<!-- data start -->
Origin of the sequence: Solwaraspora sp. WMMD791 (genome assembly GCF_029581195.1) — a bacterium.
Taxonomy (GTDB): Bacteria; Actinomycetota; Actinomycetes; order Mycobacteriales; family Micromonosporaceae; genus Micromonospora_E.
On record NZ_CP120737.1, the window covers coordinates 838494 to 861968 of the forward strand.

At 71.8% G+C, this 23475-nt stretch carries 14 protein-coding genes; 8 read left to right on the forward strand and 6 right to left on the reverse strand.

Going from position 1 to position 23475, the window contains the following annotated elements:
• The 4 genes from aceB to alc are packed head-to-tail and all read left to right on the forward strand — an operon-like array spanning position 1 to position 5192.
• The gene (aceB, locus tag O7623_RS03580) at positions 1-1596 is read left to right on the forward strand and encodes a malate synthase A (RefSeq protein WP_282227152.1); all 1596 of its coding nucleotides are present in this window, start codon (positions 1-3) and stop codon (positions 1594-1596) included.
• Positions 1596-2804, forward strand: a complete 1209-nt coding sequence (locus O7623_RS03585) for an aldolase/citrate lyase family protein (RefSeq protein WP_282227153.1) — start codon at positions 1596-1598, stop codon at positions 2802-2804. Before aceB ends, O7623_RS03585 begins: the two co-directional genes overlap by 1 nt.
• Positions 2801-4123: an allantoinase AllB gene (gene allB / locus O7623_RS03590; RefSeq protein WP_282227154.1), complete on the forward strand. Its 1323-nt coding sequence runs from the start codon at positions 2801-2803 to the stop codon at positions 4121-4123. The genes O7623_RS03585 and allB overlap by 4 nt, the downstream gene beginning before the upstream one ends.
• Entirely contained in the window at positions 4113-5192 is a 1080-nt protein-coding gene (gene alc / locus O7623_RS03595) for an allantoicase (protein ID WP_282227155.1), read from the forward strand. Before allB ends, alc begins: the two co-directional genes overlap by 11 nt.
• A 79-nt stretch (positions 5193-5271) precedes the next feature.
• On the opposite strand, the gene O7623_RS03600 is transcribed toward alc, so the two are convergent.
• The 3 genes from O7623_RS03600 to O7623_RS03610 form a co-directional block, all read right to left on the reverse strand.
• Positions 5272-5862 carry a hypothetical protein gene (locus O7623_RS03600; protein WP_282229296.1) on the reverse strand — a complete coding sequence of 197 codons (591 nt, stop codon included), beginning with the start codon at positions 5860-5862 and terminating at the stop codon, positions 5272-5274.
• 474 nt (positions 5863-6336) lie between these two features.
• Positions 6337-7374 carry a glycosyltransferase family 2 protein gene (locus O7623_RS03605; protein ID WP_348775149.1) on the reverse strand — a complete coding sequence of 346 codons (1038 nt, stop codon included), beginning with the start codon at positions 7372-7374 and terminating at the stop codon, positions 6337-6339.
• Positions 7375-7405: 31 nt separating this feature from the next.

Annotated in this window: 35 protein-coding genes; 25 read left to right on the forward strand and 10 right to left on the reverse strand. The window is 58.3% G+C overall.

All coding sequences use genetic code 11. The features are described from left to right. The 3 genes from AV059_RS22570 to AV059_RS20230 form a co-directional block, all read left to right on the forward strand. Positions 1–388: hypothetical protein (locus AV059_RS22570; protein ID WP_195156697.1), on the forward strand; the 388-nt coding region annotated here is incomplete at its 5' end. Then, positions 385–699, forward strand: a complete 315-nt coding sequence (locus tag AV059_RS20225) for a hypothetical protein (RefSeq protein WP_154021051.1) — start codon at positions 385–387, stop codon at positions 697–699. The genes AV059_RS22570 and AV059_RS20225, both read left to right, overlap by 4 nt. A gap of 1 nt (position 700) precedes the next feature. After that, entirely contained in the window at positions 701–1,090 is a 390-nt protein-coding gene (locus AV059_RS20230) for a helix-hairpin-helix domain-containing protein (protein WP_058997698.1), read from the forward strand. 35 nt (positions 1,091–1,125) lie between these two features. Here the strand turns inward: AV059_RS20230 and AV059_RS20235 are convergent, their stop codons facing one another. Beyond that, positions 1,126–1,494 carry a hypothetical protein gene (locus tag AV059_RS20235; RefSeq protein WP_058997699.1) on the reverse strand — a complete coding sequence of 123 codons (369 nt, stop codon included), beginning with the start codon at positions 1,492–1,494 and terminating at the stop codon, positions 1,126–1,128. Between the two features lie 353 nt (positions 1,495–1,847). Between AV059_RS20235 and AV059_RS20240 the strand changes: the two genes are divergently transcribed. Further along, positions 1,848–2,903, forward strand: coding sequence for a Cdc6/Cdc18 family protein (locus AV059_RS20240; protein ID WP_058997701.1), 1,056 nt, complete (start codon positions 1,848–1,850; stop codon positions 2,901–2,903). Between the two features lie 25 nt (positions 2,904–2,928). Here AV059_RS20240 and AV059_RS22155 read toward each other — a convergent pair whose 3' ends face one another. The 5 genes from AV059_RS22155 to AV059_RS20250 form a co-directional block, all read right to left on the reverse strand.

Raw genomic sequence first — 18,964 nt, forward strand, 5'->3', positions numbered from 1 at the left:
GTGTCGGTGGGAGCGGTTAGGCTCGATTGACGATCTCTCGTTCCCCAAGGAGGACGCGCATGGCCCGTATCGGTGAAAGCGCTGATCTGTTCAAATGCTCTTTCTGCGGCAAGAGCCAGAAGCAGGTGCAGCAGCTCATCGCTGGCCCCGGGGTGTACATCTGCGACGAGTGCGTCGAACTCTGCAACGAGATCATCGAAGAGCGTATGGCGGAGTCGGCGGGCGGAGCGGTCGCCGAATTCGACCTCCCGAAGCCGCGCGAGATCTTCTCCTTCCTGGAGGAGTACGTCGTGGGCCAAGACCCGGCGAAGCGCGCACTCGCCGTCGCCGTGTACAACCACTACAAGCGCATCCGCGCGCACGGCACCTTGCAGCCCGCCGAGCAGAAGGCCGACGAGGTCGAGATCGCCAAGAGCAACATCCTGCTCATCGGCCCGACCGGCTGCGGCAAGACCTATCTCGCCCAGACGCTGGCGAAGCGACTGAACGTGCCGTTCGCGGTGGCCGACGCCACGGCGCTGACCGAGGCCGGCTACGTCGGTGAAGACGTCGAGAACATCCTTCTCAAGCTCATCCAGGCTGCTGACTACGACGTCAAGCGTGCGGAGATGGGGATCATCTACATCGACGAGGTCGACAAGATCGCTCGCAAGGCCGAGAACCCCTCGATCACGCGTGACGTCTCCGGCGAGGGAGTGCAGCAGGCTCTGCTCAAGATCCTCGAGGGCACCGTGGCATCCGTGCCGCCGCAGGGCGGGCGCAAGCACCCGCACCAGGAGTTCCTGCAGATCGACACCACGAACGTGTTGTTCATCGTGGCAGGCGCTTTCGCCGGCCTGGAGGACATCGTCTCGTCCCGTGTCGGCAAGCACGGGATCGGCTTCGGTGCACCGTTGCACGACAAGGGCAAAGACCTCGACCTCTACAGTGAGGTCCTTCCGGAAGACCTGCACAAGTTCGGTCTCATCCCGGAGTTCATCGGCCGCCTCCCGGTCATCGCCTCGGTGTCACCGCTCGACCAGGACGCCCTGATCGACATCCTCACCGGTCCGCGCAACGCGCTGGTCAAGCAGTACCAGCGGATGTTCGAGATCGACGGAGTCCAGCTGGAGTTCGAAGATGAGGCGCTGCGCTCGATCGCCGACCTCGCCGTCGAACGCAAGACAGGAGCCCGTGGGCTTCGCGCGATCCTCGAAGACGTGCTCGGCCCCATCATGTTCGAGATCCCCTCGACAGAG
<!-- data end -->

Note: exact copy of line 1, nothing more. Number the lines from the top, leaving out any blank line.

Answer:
Origin of the sequence: Solwaraspora sp. WMMD791 (genome assembly GCF_029581195.1) — a bacterium.